Gigabyte GS-SR29501 Server

by February 22, 2006 0 comments

This is a 2U rack-mounted server from Gigabyte meant for
all types of enterprises. The server is modular in nature and can be easily
upgraded. It has a Gigabyte server board from the GA-8IPXDR-E series that uses
the Intel EF7501 chipset with integrated ATi Rage XL graphics. The server board
features the mPGA 604 socket that can take dual Intel Xeon Prestonia CPUs of up
to 3.6 GHz. There is also support for 200/266 MHz DDR memory that can be
expanded up to 12 GB.


Rs 1,00,000 (3 yrs warranty)
Small to large enterprises
Dual Xeon, 12 GB DDR RAM, SCSI and IDE disk
Pros: Easy to upgrade 
Cons: Expensive
Contact: Gigabyte Technology,
MumbaiTel: 26526696

RQS# E15 or SMS 131502 to 9811800601

For storage, we have both IDE and SCSI interfaces on board.
This lets you add up to six hot-swappable SCSI hard drives. The SCSI adapter is
an Adaptec 760 Ultra320. As another option, you can add RAID features using
either an Intel RAIDIOS or an Adaptec ASR-2010S Zero Channel RAID cards. The
server features two Gigabit Ethernet ports for connectivity. Coming to
expandability, it has four PCI-X and two PCI slots. It also has four USB ports,
two at rear and two at the front. The server we received came with a single 2.80
GHz Xeon processor, 1GB RAM and a single 72 GB SCSI hard drive. There was no
redundant power supply.

On the front panel of the server where you plug-in the SCSI
hard drive, it has two USB ports and one console port to configure the machine
OS (running Telnet service) using RS-232 cable. In our tests, we stressed the
server’s I/O and Web performance. For I/O, we used NetBench that stressed the
system for file serving performance; and WebBench tested its web serving
capabilities. We used 19 PCs connected to the server over a Gigabit Ethernet
network to simulate 8 nodes. The test was configured to start sending I/O and
Web requests initially from a single client and then gradually increase the load
from the other 18 PCs. This allowed us to find out the exact load where the
performance of the server peaks or falls off. The server was running Win 2003
Server with Apache Web Server. In the NetBench benchmark, the server’s peak
throughput was 407 Mbit/s with 30 clients and after that there was a fall in the
transfer rates as the load increased further. Plus, its response time was also
affected with the fall in transfer rates. During the NetBench test, the
server’s response time was around 0.494 with 1 client. As the load was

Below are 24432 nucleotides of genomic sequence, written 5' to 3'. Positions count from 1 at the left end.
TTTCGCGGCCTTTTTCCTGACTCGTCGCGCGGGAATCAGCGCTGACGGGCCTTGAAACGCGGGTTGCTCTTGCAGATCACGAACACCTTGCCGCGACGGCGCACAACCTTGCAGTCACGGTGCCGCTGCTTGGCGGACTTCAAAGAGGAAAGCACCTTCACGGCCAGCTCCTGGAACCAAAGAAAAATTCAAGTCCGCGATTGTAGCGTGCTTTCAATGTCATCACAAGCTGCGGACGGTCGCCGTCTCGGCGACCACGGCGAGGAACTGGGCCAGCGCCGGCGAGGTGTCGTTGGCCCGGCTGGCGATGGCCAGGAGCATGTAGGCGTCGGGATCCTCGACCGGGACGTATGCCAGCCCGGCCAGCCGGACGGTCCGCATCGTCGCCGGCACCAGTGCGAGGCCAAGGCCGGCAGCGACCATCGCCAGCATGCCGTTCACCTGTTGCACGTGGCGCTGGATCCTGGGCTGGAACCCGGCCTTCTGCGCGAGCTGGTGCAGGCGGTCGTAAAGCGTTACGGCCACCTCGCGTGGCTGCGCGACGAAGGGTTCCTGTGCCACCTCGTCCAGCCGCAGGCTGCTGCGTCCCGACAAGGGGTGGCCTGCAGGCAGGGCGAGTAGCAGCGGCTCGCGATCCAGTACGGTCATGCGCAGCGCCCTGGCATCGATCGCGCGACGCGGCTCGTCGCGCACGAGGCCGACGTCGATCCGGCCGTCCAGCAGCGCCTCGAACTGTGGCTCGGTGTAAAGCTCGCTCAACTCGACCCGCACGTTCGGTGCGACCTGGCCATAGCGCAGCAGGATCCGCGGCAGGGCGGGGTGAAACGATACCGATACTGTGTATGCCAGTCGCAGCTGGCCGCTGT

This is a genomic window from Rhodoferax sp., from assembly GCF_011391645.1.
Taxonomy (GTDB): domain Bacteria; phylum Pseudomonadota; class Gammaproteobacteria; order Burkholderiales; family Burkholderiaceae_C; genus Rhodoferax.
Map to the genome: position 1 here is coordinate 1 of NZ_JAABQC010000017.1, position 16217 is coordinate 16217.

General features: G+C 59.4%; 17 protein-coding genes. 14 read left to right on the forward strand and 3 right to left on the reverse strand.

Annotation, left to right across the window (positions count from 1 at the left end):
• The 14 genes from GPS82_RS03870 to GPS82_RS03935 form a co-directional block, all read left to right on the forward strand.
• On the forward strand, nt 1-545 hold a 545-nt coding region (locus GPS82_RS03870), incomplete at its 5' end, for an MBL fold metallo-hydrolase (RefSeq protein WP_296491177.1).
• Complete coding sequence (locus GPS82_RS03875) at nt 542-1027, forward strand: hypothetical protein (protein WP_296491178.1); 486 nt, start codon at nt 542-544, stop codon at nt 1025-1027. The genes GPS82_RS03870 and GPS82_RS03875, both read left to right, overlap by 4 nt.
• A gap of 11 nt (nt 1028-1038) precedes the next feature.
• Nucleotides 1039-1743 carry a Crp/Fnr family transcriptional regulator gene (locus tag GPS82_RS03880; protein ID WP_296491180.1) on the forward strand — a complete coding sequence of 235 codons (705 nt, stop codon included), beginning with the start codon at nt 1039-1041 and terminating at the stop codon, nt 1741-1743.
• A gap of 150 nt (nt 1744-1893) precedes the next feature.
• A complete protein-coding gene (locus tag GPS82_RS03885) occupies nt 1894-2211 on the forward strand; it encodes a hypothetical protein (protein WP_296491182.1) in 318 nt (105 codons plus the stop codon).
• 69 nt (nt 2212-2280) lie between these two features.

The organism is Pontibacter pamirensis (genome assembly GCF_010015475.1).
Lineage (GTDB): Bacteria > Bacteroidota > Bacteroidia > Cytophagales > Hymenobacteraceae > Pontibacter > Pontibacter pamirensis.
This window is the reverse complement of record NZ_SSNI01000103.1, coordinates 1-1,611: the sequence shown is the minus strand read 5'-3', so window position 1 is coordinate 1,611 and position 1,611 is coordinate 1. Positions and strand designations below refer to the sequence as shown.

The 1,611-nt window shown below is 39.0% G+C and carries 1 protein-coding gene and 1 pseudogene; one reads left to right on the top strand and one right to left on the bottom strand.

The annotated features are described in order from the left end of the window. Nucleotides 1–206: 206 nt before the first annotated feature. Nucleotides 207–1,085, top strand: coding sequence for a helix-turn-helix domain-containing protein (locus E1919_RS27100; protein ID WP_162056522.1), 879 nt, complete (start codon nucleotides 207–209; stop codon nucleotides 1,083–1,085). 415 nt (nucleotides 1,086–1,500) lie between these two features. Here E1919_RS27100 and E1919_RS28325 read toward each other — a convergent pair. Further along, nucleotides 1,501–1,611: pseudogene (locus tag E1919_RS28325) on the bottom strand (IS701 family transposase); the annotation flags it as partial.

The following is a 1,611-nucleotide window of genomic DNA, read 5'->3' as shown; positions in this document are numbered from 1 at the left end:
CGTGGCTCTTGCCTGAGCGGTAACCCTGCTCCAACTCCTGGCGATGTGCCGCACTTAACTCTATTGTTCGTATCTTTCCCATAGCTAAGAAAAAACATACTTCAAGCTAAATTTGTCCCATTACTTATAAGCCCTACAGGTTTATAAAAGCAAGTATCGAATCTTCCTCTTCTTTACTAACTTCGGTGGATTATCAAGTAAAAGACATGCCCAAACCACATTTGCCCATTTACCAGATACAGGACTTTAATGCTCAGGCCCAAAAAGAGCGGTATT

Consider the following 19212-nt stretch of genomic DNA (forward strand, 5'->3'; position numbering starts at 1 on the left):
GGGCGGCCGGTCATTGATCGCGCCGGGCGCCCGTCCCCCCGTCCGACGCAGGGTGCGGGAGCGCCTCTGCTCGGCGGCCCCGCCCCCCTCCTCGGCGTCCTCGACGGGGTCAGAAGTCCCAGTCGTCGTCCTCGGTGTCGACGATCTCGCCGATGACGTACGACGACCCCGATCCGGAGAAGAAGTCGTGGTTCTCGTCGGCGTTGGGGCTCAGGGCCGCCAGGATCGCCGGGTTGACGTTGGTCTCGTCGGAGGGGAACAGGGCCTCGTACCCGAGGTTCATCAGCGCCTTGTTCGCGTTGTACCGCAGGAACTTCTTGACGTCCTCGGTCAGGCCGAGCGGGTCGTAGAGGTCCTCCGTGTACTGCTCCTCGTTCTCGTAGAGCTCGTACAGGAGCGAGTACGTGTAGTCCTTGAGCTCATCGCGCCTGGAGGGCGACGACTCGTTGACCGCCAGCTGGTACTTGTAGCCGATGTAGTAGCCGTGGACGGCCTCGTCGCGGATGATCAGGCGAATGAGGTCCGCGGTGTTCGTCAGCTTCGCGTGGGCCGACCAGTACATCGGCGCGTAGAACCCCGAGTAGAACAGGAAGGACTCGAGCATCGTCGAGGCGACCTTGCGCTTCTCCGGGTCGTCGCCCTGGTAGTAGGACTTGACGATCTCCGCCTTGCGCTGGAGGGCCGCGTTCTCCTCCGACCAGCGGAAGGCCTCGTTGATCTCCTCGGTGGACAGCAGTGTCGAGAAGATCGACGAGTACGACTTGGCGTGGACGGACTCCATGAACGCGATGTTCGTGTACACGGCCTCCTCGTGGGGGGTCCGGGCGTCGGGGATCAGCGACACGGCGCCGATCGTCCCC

increased, the response time started shooting up. For instance, with 5 clients,
the response time was 0.534 milli seconds, while with 15 clients, it came to
0.698 milli seconds. By the time the load increased to 38 clients, the response
time reached up to 1.6 milli seconds.

Here in NetBench, the Gigabyte server is able to take the load up to 407 Mbit/s. After that, the graph starts to decline                  With the increase in load of the number of clients (in I/O test), the response time gradually rises

Coming to its performance as a Web server, it was able to
reach up to 474 requests per second and after that it gave us the same stable
performance with the rest of the clients.

We compared this server to the Edge 2500 (from our December
2005 Server shootout) as it matches the configuration quite closely. The Edge
2500 had a single 3.0 GHz processor and 1 GB RAM and was configured with RAID
level 0. Comparison shows that the Gigabyte server scores lower than the Edge
2500 in both the tests. The reason for the low score could be the RAID level 0
on the Edge, while the Gigabyte server came without any RAID card at all.

Here, the server was able to take 474 rps. After that, it dropped till 400 rps and remained almost stable

Bottom Line: The server
is a decent performer and can be easily used in small to medium organizations.
Plus, it’s easy to upgrade, letting you start small if you are on a budget and
expand as your needs grow. However, considering the price and configuration, and
then comparing it with the other servers available in the market, we call it too

Sanjay Majumder

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